When we first met, I knew my soul had arrived home at long last. But never in my wildest dreams could I have written the story I had the privilege of living. You loved with such constancy and patience. Even when I struggled to find my greater purpose you endured my frustrations in your upbeat stride. You were always my first choice. Although we both carted our own bit of baggage into the fray, I loved you as I had never loved before.

From renovating homes to flying airplanes, sailing, and your extraordinary culinary talents — I can’t recall much of anything you couldn’t do. Oh, how I adored watching you prepare your magical meals. You’d go to such lengths to procure the precise ingredients, coming home with an armload of your favorite sunflowers and a huge grin because you’d found the ideal wine to pair with dinner. I’d light the candles and queue Linda Ronstadt or James Taylor on your meticulously installed and perfectly tweaked sound system. We’d talk and laugh — and talk some more.

And all those adventures you so tediously planned??

Jumping out of airplanes, scuba-diving, sailing around the world, hiking Machu Picchu, kayaking the open seas, zip-lining, bike riding to the top of Delphi — seriously?! Sure, I’d traveled a tad before you, but these activities were spectator sports, things I’d nestle on the couch and read about. You nudged me outside my comfort zone and produced brilliant travel videos so I had proof! Without you, I’d have remained as flat as a paper doll.

‘Without you’ was the one journey I never wanted to embark upon.

I’m not exactly sure where I am, but you know from our countless late-night “what’s-it-all-mean” conversations that I’ll always be with you. Just promise you won’t curl your pillow over your ears and assume for even a solitary moment that the squawking crow interrupting your slumber is me!

For an orphan boy, you certainly had a knack for family and gave so much to mine. My relatives and friends adored you. Your enthusiasm for life’s smallest pleasures was contagious. I’ve never been so delightfully infected by anything in my life. I beg you — don’t ever stop spreading your boundless spirit!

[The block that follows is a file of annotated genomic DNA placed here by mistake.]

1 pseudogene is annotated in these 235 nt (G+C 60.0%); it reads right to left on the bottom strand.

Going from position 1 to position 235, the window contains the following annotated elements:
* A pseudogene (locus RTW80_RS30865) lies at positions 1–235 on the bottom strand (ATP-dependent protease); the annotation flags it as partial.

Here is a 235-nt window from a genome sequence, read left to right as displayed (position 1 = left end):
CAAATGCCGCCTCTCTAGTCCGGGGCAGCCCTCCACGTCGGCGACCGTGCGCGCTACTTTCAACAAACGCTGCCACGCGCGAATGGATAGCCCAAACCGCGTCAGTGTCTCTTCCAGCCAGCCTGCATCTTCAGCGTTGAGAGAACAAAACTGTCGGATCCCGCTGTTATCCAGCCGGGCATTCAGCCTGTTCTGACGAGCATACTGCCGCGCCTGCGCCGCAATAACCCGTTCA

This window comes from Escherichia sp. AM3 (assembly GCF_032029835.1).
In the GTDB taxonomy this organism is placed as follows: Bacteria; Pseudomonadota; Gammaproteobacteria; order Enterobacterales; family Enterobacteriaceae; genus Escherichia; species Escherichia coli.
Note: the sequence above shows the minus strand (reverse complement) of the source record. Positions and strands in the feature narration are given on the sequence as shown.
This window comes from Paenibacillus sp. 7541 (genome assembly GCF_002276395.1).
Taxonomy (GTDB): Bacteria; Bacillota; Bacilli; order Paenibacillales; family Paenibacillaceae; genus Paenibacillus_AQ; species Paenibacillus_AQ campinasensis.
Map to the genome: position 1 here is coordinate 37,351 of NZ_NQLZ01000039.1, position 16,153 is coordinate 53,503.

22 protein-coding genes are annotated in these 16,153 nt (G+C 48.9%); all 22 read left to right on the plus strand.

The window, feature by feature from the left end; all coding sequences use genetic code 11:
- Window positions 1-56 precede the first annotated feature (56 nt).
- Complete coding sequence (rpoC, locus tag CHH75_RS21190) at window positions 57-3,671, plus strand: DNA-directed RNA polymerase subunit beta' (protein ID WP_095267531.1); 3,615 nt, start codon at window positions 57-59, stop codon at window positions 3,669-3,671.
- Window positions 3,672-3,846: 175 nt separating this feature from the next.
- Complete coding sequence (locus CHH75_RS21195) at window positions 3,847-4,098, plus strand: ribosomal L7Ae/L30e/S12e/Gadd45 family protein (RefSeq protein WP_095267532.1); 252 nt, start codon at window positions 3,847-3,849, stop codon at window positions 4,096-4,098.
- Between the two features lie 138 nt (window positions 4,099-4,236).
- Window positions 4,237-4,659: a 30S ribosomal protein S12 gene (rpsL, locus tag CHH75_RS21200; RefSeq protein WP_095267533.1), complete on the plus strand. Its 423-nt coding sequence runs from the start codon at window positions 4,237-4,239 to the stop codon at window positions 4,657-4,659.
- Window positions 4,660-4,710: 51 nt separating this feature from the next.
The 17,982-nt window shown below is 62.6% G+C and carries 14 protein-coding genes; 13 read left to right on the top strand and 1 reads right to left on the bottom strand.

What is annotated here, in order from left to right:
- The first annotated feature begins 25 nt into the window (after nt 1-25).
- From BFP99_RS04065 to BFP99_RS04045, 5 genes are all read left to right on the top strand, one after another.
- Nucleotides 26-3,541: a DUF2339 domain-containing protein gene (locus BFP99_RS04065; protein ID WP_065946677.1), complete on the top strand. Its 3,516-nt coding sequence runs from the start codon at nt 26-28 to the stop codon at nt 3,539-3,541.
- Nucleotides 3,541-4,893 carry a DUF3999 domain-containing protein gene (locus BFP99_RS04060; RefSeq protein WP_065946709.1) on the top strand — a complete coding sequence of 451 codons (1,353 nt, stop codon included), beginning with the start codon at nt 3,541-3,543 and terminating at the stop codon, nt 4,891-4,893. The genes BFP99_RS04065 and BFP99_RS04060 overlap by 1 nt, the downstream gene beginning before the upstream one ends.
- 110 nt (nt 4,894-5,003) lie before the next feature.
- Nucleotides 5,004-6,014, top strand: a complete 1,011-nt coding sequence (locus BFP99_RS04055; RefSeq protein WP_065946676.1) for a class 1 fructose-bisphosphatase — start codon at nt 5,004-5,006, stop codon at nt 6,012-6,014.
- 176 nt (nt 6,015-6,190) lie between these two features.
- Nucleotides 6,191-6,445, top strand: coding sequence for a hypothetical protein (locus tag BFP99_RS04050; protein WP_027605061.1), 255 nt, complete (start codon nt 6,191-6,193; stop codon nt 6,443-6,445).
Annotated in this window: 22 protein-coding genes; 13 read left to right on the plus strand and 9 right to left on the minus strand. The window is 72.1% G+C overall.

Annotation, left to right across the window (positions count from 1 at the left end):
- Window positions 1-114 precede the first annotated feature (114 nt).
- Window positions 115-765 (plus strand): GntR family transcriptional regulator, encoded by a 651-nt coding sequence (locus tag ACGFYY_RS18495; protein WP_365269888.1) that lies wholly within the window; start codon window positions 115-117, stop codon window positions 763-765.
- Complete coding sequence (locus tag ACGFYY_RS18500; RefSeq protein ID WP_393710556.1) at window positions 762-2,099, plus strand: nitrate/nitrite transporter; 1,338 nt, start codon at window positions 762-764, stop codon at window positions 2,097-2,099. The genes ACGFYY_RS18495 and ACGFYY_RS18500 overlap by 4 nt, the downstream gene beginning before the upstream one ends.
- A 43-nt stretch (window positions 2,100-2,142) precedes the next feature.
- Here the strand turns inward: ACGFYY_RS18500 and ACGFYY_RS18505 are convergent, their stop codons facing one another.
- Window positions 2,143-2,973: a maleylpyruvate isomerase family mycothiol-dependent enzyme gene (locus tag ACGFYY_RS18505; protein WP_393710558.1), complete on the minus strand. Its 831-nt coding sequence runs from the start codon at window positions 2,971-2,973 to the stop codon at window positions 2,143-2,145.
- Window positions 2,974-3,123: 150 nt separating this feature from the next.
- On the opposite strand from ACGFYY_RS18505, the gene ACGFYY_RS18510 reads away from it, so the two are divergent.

You’ll find love again. And when this happens, don’t look back. View this next phase as you would a new country — different, yes, but an exploration to savor.

You were my best friend. Every moment shared with you was a gift, but if you don’t get out there and keep living to the fullest, I’ll be forced to send in the crows — a murder of them! 😉

Eternally Yours,

Nani Kat

💞

(*photo: Saint-Malo, France)

Thank You Military Personnel

I was working a flight over Labor Day Weekend when one of our country’s finest came aboard. As flight attendants, we had three clues:

(1) His camouflage backpack.

(2) His humble attitude (he sat in the very last row).

(3) A fellow passenger who’d spoken with him in the gate area and couldn’t wait to tell us about our esteemed cargo, making certain we were aware he hadn’t been home from Afghanistan since Christmas!

He slept the duration of the flight, but upon landing our lead attendant announced that we had military personnel on board and could everyone kindly give him the courtesy of deplaning first? I’d heard about this respectful gesture being extended in various venues around our beautiful country, but until I stood at the front of that airplane and listened to the thunderous applause, while this brave defender of our freedoms marched up the aisle, high-fiving every passenger sitting on the aisle (with others reaching out as far as their limbs would allow — just to make contact), I had never experienced the magnitude of appreciation from my fellow citizens.

I am boundlessly grateful for the military men and women who keep us safe each and every day — and for those who take the time to acknowledge their service and sacrifice.

Heroes by Default

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Our vacation to the New England Coastline had been planned for months, our lodging prepaid and non-refundable. So it was that we boarded our flight from San Francisco to Manchester, New Hampshire on September 16, 2001.

That’s right, precisely five days after the world (as my generation knew it) changed irrevocably. Airplanes as suicide bombs? Hundred-story buildings disintegrating like those in an animated film? Fighter jets scrambling to do the unimaginable? My husband and I (pilot/flight attendant, respectively) boarded a scarcely populated aircraft and headed east.

The first breakfast held a table of twelve. As we all chattered about the basics: where are you visiting from…what do you do? The room grew quiet, all gazes drifting toward us. The rest of the guests were locals who had canceled trips to stay within driving distance of home. We’d not only traversed the continent in a “weapon,” we were part of the group that had been slaughtered before everyone else. Many rose from their chairs to hug us, offering words of praise with tears in their eyes.

We were heroes, by default, for the day…